Fresh pumpkin pie recipe without evaporated milk
This week I made pumpkin pie from scratch, starting not with a can opener but with a sharp knife and a real bright-orange pumpkin. Pie filling from fresh pumpkin takes a bit more effort than using canned, but it's not difficult. Just cut the pumpkin into quarters (use a small sugar pumpkin - big jack-o'-lantern pumpkins aren't so good for baking), and scrape out the strings and seeds. Roast the pumpkin pieces until soft. Scoop the soft pulp out of the skin and puree it in a blender or food processor until completely smooth.
If the puree seems a little watery, use this handy trick from the Joy of Cooking: place it into a square of cheesecloth and fold up the corners to make a snug cheesecloth-wrapped package. Tie it securely shut, set it in a colander placed over a bowl, and weight it with something weighing five pounds or so (another pumpkin, perhaps?). Let this set for a couple of hours. I squeezed out nearly a cup of liquid from a single pureed pumpkin and what was left was the perfect consistency for pie filling; as an added bonus, the squeezed-out liquid was sugary and delicious. Proceed just as you would with canned: Salt the puree and flavor it with nutmeg, ground ginger, cinnamon, and allspice or cloves. Mix in eggs and evaporated milk, pour it into a crust and bake it.
Now you ask, was it worth all these extra steps, when canned pumpkin is virtually effortless and really tastes good? Read after the jump to find out the answer...
When this topic was discussed a couple of weeks ago here on the Epi-Log, the consensus came down on the side of canned. However, canned pumpkin poses a challenge for cooks like me, who love to insist that everything, as much as possible, should be made from fresh ingredients. The label on a can of Libby's says "100% pure pumpkin, " and the list of ingredients on the back bears this out. There are no preservatives, no cryptic, unpronouncable salts, no sugar or corn syrup, high-fructose or otherwise. There's just that single word: pumpkin.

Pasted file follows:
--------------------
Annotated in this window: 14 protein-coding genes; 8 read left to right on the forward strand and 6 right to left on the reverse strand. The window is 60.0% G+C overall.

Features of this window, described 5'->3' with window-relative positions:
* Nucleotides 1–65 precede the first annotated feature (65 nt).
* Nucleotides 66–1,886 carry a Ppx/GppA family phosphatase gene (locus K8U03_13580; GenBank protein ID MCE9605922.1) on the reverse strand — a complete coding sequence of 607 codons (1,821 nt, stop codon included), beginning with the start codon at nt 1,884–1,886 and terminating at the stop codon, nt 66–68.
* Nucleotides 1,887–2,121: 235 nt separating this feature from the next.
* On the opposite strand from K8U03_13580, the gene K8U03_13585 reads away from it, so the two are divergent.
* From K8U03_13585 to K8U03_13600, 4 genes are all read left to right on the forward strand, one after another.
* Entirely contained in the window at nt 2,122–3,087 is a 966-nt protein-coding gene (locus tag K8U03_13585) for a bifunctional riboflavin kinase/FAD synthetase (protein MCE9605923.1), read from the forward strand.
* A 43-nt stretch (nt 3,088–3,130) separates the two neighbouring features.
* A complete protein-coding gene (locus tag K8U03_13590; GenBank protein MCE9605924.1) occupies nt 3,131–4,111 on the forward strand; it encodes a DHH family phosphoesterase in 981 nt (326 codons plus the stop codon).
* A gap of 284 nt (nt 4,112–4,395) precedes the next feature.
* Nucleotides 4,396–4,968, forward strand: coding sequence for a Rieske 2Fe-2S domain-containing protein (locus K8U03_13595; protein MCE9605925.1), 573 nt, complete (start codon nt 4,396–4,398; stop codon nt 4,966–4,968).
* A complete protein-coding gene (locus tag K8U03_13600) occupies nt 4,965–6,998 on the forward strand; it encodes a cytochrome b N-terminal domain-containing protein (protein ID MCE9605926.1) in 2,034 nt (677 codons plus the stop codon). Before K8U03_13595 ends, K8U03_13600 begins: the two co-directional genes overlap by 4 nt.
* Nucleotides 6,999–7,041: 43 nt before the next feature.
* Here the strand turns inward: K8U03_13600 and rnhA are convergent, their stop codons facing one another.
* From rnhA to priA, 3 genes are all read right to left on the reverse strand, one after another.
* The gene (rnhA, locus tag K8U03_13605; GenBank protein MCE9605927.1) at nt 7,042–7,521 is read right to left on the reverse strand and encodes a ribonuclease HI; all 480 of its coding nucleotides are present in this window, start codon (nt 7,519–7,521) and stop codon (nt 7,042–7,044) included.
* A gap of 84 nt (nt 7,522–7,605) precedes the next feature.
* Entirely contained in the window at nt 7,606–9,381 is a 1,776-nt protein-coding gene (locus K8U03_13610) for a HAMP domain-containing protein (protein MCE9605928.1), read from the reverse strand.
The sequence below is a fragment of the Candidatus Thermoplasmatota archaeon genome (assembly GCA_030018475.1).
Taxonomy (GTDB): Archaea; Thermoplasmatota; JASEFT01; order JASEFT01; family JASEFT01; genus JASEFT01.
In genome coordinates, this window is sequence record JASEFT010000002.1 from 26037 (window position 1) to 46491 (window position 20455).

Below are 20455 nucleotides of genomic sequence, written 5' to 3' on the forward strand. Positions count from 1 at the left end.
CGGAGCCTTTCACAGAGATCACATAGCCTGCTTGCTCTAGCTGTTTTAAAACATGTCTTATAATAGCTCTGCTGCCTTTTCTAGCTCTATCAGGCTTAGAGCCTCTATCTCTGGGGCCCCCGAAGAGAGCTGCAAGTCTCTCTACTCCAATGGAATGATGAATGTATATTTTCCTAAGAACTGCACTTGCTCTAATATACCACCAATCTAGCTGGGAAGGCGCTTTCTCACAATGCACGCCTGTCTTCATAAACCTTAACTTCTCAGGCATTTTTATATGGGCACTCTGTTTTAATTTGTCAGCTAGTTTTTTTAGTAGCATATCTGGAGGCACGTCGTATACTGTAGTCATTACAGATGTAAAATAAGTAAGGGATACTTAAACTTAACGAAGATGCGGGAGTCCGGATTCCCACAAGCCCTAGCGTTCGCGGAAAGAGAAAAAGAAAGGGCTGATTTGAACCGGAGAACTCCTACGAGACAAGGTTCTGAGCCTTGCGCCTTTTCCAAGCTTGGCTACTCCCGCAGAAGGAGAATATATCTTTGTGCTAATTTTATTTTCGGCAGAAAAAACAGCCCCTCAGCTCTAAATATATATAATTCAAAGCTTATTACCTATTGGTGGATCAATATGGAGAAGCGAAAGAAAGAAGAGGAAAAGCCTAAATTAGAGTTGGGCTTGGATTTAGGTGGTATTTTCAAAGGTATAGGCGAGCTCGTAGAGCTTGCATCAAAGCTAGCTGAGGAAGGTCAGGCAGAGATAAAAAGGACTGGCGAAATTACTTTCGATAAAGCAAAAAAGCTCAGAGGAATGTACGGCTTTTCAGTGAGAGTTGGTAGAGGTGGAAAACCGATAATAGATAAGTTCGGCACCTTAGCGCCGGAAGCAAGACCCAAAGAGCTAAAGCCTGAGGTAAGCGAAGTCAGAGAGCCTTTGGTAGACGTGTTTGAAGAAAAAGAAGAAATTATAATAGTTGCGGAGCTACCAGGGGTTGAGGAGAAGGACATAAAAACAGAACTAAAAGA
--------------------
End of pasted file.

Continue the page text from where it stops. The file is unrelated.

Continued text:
And things made from canned pumpkin do taste pretty darn good. There's so much less difference between canned and fresh than there is for tomatoes or peas or corn or, well, just about anything else. So why bother with fresh?
Maybe I just have a curmudgeonly suspicion of convenience food. But then, there's the allure of that orange orb sitting on the farmer's market table in the crisp autumn air. The fact that it's at its seasonal peak (which a can never is) says to me that its flavor and nutrients are at their best, too. I think of it recently lying in a field soaking up the sun. And I feel reassured to buy it directly from the person who grew it.
But none of this would matter quite so much if I didn't really believe that a pie made from fresh pumpkin actually does taste better. A pie from canned pumpkin can taste pretty good, but it will never have that certain something, that je ne sais quoi, that bright, delicate edge that fresh ingredients bring to a dish. Do I use canned pumpkin from time to time when I'm in a pinch or need to get the job done quickly? Sure I do, and gladly. But whenever I'm able to I'll use fresh. I'll never begrudge the extra time I put into it, and it'll be hard to shake my conviction that it makes a better pie.
Does anyone know a recipe for Key Lime Pie that doesn't use sweetened condensed milk? | Yahoo Answers
these use gelatin
Is there a fresh tasting substitute for sweetened condensed milk, specifically for pie recipes? | Yahoo Answers
I've never heard of a recipe for Key Lime Pie (which is one of my favorite things to make, by the way) that had all fresh ingredients. It seems that a can of sweetened condensed milk is a necessity to make it! However, I found a recipe for homemade sweetened condensed milk:
HOMEMADE SWEETENED CONDENSED MILK
1/2 c. cold water
1 1/4 c. nonfat dry milk powder
3/4 c. sugar
Measure water into 2 cup glass measure. Gradually stir in milk powder until smooth. Microwave on high 3/4 to 1 minute or until milk is steaming hot. Stir in sugar until dissolved. Allow to cool before using. Use as s…